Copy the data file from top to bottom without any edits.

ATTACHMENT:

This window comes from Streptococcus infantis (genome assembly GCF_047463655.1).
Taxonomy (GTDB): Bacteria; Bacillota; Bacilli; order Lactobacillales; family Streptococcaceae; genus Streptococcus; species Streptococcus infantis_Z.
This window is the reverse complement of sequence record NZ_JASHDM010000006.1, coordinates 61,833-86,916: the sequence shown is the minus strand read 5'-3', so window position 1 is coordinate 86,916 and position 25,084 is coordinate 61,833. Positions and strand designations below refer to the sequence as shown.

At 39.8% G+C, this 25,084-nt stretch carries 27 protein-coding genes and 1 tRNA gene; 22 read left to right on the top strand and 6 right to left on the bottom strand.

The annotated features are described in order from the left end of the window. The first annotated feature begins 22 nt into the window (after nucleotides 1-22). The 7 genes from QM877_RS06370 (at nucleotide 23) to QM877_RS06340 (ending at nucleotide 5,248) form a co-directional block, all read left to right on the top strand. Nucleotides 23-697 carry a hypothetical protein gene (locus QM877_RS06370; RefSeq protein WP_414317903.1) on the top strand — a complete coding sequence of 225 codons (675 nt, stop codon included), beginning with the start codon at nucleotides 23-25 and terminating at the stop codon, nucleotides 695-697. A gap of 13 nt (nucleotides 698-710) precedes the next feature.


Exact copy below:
This window comes from Streptococcus infantis (genome assembly GCF_047463655.1).
Taxonomy (GTDB): Bacteria; Bacillota; Bacilli; order Lactobacillales; family Streptococcaceae; genus Streptococcus; species Streptococcus infantis_Z.
This window is the reverse complement of sequence record NZ_JASHDM010000006.1, coordinates 61,833-86,916: the sequence shown is the minus strand read 5'-3', so window position 1 is coordinate 86,916 and position 25,084 is coordinate 61,833. Positions and strand designations below refer to the sequence as shown.

At 39.8% G+C, this 25,084-nt stretch carries 27 protein-coding genes and 1 tRNA gene; 22 read left to right on the top strand and 6 right to left on the bottom strand.

The annotated features are described in order from the left end of the window. The first annotated feature begins 22 nt into the window (after nucleotides 1-22). The 7 genes from QM877_RS06370 (at nucleotide 23) to QM877_RS06340 (ending at nucleotide 5,248) form a co-directional block, all read left to right on the top strand. Nucleotides 23-697 carry a hypothetical protein gene (locus QM877_RS06370; RefSeq protein WP_414317903.1) on the top strand — a complete coding sequence of 225 codons (675 nt, stop codon included), beginning with the start codon at nucleotides 23-25 and terminating at the stop codon, nucleotides 695-697. A gap of 13 nt (nucleotides 698-710) precedes the next feature.